The other important step to my creative process is…ignoring the problem. As an example, when I receive an essay prompt, I plan what I want to write that day, and then forget about it until the night before it's due. During that time, Ni has unconsciously planned how to argue the thesis I decided on that first day, so I write very quickly and easily. I do a similar thing with writing stories, planning, taking a break, and then writing them in a quick, frenzied fashion.
    And this is a process that I need to practice (or learn to trust), because it sounds awesome as hell.

    --

    Another thought: I don't prefer to concentrate solely on the task at hand. If I'm reading an article to gain insight for one project, for example, my mind cannot help but to constantly jump to applications to other projects. So, I channel this by, for example, marking that article up with few different colors of highlighter, each corresponding to a project. In the end, I've done what I've needed to do--read the article and applied it to the project--but I've also tackled a few other things on the side. What can I say? Jumping from context to context is just something that happens.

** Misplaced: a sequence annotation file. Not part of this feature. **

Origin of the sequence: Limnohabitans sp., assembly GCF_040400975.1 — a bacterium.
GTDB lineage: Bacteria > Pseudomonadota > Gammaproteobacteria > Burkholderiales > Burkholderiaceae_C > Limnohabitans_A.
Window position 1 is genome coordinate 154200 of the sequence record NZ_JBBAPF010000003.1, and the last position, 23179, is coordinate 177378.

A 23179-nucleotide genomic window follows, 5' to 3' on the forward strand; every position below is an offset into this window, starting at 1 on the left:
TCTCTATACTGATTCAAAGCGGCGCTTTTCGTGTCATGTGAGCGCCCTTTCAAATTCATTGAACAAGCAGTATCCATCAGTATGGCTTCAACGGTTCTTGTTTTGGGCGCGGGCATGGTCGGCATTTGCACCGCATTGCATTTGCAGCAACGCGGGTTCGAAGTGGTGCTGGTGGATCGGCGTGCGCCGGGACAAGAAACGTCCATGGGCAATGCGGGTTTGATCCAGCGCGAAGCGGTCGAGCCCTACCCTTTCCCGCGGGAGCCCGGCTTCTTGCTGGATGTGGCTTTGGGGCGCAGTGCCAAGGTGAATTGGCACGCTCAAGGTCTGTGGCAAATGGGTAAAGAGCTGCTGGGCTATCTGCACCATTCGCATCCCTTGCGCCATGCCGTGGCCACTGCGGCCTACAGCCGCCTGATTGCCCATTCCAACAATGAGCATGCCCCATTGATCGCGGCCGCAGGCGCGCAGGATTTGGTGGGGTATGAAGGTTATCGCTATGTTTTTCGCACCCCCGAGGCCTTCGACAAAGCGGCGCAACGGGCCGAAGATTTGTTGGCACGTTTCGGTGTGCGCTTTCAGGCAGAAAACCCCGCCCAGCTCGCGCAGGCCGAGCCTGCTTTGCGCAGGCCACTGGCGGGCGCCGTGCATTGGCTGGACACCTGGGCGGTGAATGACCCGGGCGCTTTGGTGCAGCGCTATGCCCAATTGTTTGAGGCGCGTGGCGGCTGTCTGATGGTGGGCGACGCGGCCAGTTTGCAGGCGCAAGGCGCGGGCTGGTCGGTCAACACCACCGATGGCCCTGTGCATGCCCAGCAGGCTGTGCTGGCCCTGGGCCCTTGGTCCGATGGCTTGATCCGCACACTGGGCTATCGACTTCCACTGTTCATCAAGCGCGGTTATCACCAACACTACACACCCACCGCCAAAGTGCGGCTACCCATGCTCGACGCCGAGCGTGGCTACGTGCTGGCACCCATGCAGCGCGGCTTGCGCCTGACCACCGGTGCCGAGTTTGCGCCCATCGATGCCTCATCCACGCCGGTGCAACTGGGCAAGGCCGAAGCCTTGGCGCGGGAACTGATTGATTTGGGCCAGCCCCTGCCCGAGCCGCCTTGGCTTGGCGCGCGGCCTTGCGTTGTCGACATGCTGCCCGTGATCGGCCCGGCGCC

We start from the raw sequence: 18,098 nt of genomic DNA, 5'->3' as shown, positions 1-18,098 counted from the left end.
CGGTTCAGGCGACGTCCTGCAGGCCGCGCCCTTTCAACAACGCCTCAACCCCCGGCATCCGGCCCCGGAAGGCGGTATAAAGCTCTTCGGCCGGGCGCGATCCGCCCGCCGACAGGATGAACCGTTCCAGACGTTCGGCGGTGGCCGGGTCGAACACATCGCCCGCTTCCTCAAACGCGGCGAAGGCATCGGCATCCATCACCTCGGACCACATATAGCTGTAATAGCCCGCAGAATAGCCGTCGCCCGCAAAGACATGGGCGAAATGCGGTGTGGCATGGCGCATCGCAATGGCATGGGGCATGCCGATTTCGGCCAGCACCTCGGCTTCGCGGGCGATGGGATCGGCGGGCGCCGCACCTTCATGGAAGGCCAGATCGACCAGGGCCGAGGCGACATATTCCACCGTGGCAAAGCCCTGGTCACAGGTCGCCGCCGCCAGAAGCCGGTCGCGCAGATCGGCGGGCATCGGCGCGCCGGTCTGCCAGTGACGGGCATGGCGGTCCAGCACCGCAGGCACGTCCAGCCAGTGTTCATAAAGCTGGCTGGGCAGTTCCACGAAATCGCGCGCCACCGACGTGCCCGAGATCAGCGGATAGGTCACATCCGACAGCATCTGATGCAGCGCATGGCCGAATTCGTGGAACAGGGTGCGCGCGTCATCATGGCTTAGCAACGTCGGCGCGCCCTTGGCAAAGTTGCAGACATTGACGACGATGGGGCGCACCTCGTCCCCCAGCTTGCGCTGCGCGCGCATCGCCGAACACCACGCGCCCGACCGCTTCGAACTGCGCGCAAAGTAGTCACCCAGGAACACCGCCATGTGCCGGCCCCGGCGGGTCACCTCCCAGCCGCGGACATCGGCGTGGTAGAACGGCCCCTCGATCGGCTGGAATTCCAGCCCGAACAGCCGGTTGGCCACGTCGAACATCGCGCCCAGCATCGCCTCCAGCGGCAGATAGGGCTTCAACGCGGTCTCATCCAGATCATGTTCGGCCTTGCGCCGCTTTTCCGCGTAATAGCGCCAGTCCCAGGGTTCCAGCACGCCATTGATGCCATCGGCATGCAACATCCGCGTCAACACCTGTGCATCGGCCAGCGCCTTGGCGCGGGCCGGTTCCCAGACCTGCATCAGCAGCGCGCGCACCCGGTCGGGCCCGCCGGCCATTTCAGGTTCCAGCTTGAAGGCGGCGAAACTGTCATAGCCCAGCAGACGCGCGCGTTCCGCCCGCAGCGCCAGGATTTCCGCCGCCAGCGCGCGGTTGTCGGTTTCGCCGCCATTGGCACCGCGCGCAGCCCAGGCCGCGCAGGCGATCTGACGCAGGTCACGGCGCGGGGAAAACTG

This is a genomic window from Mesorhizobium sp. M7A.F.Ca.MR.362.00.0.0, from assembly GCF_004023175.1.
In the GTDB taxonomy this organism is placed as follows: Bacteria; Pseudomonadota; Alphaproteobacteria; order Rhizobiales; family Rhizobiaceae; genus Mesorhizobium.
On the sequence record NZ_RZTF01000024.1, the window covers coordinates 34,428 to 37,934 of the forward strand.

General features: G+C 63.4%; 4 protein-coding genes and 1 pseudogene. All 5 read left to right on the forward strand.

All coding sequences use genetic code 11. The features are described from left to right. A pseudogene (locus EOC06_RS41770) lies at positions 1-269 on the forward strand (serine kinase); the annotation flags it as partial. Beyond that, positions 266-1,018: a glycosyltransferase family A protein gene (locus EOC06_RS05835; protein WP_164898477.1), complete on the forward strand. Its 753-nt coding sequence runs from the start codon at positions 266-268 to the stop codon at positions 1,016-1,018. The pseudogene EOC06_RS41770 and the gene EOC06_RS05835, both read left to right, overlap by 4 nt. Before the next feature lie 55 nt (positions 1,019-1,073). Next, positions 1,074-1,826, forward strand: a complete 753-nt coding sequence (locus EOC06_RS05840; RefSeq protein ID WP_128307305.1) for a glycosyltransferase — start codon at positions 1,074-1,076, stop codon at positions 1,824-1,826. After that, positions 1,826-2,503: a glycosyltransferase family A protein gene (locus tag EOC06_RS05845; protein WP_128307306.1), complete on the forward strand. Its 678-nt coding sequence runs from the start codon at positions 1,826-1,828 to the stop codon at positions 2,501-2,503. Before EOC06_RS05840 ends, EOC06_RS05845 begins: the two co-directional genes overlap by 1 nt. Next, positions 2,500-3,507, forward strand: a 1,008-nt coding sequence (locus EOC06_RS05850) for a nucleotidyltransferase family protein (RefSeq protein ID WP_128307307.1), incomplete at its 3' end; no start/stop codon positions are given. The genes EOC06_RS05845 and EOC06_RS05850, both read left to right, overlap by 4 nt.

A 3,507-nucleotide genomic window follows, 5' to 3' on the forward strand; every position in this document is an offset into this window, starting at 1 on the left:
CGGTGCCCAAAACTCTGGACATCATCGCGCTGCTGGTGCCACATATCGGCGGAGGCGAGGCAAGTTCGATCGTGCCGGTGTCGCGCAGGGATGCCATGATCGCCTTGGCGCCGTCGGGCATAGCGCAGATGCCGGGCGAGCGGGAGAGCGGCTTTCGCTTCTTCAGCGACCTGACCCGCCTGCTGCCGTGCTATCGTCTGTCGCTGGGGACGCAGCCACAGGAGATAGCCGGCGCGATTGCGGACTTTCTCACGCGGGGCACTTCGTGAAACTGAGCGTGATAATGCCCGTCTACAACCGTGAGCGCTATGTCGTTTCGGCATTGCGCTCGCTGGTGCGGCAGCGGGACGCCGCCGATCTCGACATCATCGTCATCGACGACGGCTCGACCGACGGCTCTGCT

Ah, P

  10. #70
    Member spiderfrommars's Avatar
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    Quote Originally Posted by bologna View Post
    Another thought: I don't prefer to concentrate solely on the task at hand. If I'm reading an article to gain insight for one project, for example, my mind cannot help but to constantly jump to applications to other projects. So, I channel this by, for example, marking that article up with few different colors of highlighter, each corresponding to a project. In the end, I've done what I've needed to do--read the article and applied it to the project--but I've also tackled a few other things on the side. What can I say? Jumping from context to context is just something that happens.

    Ah, P
    That's a process I want to learn, because it also sounds awesome as hell!

    Yeah, I've found evil is almost impossible to define. I've had an easier time with "good" but "neutral" and "evil" are remarkably hard to tell apart if evil isn't identified as sadism. This is all in a D&D context, obviously, and with the assumption that humans are even capable of comprehending objective morality. Interestingly, the one time I tried to play an evil character, I failed.